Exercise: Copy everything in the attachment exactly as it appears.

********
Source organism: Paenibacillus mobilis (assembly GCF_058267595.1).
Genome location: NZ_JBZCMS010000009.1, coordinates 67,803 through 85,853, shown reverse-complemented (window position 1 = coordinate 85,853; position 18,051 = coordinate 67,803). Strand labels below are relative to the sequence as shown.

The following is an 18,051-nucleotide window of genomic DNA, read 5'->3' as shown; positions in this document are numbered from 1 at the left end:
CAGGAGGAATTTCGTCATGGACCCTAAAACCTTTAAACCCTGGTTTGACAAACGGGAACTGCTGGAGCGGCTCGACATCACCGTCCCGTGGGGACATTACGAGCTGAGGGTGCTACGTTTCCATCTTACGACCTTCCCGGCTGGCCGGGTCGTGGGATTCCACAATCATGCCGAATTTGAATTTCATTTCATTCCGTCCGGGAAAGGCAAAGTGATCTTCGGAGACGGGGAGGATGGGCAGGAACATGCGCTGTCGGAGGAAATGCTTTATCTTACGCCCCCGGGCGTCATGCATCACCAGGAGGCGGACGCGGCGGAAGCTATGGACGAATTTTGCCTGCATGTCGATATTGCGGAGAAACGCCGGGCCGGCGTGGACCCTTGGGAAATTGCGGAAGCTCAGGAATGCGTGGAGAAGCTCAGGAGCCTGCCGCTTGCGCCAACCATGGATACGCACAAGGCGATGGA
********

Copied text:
Source organism: Paenibacillus mobilis (assembly GCF_058267595.1).
Genome location: NZ_JBZCMS010000009.1, coordinates 67,803 through 85,853, shown reverse-complemented (window position 1 = coordinate 85,853; position 18,051 = coordinate 67,803). Strand labels below are relative to the sequence as shown.

The following is an 18,051-nucleotide window of genomic DNA, read 5'->3' as shown; positions in this document are numbered from 1 at the left end:
CAGGAGGAATTTCGTCATGGACCCTAAAACCTTTAAACCCTGGTTTGACAAACGGGAACTGCTGGAGCGGCTCGACATCACCGTCCCGTGGGGACATTACGAGCTGAGGGTGCTACGTTTCCATCTTACGACCTTCCCGGCTGGCCGGGTCGTGGGATTCCACAATCATGCCGAATTTGAATTTCATTTCATTCCGTCCGGGAAAGGCAAAGTGATCTTCGGAGACGGGGAGGATGGGCAGGAACATGCGCTGTCGGAGGAAATGCTTTATCTTACGCCCCCGGGCGTCATGCATCACCAGGAGGCGGACGCGGCGGAAGCTATGGACGAATTTTGCCTGCATGTCGATATTGCGGAGAAACGCCGGGCCGGCGTGGACCCTTGGGAAATTGCGGAAGCTCAGGAATGCGTGGAGAAGCTCAGGAGCCTGCCGCTTGCGCCAACCATGGATACGCACAAGGCGATGGA